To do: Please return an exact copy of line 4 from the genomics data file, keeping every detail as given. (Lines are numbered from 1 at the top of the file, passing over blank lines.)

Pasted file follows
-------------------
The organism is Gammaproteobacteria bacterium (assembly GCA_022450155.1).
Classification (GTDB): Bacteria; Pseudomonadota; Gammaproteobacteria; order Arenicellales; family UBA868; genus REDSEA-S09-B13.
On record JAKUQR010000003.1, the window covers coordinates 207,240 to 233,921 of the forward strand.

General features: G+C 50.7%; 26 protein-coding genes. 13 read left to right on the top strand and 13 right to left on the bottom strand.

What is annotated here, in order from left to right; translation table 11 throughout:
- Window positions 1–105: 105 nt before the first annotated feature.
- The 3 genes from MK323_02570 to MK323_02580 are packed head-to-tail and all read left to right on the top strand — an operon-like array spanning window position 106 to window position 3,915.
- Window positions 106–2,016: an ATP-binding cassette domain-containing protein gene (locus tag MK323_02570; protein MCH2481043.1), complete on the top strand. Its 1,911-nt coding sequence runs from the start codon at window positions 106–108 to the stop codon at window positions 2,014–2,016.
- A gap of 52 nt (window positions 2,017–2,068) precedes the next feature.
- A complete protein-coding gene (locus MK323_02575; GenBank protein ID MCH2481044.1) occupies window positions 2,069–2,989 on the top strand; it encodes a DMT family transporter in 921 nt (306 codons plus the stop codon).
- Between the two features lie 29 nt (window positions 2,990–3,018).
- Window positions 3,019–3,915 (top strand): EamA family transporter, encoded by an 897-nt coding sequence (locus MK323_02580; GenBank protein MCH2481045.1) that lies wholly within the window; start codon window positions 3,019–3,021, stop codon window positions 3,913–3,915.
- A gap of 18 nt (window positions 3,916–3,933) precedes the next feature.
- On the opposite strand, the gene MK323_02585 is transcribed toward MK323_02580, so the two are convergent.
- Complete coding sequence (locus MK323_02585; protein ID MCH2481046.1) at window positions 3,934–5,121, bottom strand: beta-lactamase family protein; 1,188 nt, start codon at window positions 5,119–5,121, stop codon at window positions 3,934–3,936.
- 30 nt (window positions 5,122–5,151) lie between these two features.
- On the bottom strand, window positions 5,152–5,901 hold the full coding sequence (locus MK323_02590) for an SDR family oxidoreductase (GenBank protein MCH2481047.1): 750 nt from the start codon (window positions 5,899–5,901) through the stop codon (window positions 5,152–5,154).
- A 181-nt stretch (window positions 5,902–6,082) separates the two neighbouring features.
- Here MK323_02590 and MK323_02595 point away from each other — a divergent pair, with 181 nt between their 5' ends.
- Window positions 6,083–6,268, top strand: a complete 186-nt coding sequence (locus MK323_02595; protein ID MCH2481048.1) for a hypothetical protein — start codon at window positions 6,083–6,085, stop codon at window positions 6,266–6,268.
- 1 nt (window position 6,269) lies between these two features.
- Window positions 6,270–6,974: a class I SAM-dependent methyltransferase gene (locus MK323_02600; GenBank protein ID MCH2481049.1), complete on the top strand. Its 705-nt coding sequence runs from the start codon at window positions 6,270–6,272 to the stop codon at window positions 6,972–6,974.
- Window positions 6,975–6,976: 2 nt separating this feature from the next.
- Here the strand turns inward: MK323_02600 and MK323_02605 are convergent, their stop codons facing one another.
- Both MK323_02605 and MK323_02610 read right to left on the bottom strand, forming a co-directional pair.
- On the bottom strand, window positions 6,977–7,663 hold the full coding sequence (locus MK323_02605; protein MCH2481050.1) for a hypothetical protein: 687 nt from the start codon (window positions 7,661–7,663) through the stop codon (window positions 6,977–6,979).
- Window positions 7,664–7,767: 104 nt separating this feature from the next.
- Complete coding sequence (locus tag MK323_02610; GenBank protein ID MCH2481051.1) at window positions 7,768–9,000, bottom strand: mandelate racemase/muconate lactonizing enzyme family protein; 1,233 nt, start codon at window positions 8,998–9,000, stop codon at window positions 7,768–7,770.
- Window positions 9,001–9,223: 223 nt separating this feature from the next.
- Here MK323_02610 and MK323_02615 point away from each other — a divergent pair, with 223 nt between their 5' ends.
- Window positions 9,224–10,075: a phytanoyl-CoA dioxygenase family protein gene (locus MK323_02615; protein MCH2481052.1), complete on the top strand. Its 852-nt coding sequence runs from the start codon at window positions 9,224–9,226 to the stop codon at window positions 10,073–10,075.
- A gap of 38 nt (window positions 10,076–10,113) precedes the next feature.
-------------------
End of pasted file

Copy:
General features: G+C 50.7%; 26 protein-coding genes. 13 read left to right on the top strand and 13 right to left on the bottom strand.